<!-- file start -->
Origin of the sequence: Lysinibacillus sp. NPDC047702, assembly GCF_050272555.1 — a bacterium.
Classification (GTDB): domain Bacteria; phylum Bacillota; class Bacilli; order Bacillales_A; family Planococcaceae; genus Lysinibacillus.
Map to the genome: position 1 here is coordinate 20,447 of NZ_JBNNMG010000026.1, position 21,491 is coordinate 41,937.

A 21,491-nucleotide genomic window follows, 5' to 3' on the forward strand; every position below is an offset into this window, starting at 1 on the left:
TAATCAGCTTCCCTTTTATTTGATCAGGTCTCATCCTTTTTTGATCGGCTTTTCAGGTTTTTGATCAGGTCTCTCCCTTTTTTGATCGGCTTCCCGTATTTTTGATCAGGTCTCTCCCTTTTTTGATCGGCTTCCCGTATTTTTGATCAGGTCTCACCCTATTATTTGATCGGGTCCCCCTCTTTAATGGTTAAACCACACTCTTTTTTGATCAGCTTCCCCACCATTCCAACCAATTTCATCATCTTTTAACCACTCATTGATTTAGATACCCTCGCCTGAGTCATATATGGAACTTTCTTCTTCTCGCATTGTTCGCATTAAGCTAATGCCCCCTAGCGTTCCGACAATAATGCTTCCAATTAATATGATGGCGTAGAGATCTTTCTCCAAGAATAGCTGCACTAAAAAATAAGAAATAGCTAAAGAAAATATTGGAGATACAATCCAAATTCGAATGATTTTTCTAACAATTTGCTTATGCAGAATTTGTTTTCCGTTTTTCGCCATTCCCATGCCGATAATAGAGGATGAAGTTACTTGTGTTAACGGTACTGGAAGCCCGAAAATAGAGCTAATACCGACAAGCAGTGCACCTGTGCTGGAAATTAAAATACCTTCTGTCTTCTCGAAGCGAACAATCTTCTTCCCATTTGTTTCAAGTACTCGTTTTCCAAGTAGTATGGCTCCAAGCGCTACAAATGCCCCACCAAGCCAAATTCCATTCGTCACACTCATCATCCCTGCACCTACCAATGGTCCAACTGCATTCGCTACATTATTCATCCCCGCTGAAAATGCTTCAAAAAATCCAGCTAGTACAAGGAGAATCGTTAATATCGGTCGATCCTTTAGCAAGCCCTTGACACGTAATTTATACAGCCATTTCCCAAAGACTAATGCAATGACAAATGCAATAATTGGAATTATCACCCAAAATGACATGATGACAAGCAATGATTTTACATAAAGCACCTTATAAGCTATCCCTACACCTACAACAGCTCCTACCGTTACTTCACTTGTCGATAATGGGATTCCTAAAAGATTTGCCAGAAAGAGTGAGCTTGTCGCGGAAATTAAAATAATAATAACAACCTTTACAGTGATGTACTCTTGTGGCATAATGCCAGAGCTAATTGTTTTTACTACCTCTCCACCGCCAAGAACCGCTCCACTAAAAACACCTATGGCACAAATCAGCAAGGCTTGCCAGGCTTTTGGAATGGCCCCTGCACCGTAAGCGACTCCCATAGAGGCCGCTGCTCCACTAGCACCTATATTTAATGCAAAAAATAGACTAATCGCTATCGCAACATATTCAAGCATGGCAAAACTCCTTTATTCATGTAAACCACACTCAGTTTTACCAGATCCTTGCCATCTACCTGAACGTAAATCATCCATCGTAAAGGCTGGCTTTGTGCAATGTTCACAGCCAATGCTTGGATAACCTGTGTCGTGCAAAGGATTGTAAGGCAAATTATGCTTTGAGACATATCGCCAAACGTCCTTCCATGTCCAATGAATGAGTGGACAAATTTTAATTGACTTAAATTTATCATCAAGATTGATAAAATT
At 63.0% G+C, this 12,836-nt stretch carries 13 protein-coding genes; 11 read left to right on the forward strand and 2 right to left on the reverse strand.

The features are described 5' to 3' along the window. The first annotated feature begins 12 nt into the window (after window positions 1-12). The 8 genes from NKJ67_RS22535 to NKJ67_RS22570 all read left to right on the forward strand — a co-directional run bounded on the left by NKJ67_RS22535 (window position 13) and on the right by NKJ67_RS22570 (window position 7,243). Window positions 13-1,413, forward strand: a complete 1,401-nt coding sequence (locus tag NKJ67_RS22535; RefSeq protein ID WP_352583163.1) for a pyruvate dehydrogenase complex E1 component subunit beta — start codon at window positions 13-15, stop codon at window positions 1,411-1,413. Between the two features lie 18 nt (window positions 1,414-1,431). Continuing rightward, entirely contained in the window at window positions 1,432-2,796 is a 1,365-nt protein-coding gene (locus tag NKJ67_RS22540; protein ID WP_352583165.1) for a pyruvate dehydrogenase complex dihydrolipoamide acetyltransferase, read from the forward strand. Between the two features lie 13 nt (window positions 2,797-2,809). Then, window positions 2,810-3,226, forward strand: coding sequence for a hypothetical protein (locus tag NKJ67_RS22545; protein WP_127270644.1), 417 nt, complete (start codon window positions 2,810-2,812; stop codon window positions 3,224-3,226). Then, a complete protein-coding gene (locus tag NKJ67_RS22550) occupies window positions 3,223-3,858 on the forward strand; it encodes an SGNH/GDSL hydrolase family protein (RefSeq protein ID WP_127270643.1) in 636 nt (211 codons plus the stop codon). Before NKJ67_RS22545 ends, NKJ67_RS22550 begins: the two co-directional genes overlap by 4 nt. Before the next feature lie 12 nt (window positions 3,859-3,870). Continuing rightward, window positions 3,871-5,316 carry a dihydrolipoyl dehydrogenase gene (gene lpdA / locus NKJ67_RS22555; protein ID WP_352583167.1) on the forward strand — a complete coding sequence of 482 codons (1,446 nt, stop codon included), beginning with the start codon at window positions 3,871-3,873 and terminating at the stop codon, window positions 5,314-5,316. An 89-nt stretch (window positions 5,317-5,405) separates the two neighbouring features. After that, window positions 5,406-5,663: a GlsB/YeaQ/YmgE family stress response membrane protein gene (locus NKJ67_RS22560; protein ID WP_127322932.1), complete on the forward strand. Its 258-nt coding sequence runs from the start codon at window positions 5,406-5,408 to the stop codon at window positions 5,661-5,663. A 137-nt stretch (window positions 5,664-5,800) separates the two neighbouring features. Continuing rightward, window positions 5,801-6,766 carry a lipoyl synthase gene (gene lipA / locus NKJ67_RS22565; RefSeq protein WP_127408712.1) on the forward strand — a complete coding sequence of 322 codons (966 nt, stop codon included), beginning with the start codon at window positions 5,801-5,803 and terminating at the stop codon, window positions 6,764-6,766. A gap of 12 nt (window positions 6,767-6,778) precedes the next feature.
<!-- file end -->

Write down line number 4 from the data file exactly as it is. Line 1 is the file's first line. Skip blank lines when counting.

A 21,491-nucleotide genomic window follows, 5' to 3' on the forward strand; every position below is an offset into this window, starting at 1 on the left: